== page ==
Disappearing Layers: Geologists have discovered more about the cause of the mysterious “Great Misalignment” – a gap of about a billion years in rock layers in the Grand Canyon and other formations around the world. Accordingly, the minerals on both sides of this gap show that the lost layers did not disappear at once. Instead, various regional operations were responsible for the removal. This strengthens the hypothesis, which states that the fracture of the Orcontinental Rodinia was the impetus for the Great Void.
Charles Darwin wondered why there was such a large gap in chronologically successive rock layers in some places: a lower piece of sediment about 540 million years old from the Cambrian period, there is a sudden change in rock layers over a billion years old. This “great mismatch” is especially evident in the Grand Canyon.
From analyzes of the rock layers on either side of this large gap, geologists have long concluded that the sediments in between were not initially lost, but were later removed by an extensive erosion phase. However, it has remained controversial as to whether this erosion was caused by tectonic processes such as the formation or break-up of the supercontinent Rodina, or whether the global glaciation was roughly during “earth snowball“- A good 700 million years ago, the rock layers were eroded.
Find guides in the Grand Canyon
Analyzes of the Grand Canyon’s “great mismatch” now provide new indicators. For their study, Barra Beck of the University of Colorado at Boulder and her colleagues used thermochronology to examine rock samples from gap edges from different sections of the Grand Canyon. In this case, the helium content in the zirconium crystals reveals whether the metal was heated more strongly at any point in its history.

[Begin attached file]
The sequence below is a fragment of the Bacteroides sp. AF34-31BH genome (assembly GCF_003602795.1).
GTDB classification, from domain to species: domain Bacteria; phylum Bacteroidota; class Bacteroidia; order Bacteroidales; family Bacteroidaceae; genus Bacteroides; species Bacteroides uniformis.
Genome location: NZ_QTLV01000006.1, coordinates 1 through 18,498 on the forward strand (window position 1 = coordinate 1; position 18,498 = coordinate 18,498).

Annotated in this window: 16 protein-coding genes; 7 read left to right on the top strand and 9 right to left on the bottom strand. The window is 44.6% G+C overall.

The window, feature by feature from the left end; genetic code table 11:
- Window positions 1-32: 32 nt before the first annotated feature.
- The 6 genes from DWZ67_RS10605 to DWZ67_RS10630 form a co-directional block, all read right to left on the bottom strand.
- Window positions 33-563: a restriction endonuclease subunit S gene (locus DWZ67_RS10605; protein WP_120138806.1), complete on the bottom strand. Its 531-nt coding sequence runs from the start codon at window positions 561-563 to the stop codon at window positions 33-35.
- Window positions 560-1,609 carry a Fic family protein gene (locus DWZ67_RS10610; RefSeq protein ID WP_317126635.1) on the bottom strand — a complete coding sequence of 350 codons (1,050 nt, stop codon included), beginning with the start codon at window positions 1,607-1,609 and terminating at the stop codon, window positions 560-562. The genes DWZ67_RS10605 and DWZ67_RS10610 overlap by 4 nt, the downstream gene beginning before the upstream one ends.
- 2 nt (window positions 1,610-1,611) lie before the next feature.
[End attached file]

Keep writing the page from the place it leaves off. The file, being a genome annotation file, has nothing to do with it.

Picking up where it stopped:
“At temperatures above 220 degrees, helium exits the zirconium crystal and completely diffuses,” Buck and her team explain. “At lower temperatures, on the other hand, the helium formed from the decomposition of uranium remains trapped in the crystal.” In principle, this method can be used to determine when and whether a mineral has reached the surface far enough to remain cold.
There is no standardized process
The analyzes revealed something surprising: Contrary to a previous assumption, the Grand Canyon’s large gap is not due to a uniform event or phase. Instead, the layers in the western and eastern fringes have been removed by various processes, although they are only about 10 kilometers apart. “Basic rocks are not a uniform mass with the same temperature history,” Beck says.
Instead, the rock was under the western part of the Great Gap on the Earth’s surface 700 million years ago – apparently at the time erosion was at work there. The layer of the same age at the eastern end of the Grand Canyon was at this point under a few kilometers of sediment. There, the erosion of the lost sediment must have occurred at a different point in time.
Evidence for the Rodinia hypothesis
“Our results indicate a multi-stage fault and erosion in the Grand Canyon, which over a long period of time contributed to the development of the Great Nonconformity,” Beck and her team report. In their opinion, there were many erosion events caused by small-scale tectonic processes. This pattern is likely due to tectonic causes and regional clarity different from the global primordial ice age.
This confirms the new analysis ConclusionsThe team pulled it off in 2019 after investigating the Great Nonconformity in the Colorado Front Range east of the Rocky Mountains. Because there, too, the gap dates were more in line with the decay of Rodinia than with the glacial phase of Snowball Land.
The new findings now confirm suspicions expressed at the time that the ‘large hiatus’, despite its wide geographic distribution, is likely to be due to numerous turbulences and limited regional elevations. True, they were all most likely related to the disintegration of the ancient continent of Rodinia, and therefore moved roughly in one region in time. However, it is assumed that the catalysts and tectonic processes were locally different. (Geology, 2021; doi: 10.1130/G49116.1)
Coyle: University of Colorado at Boulder
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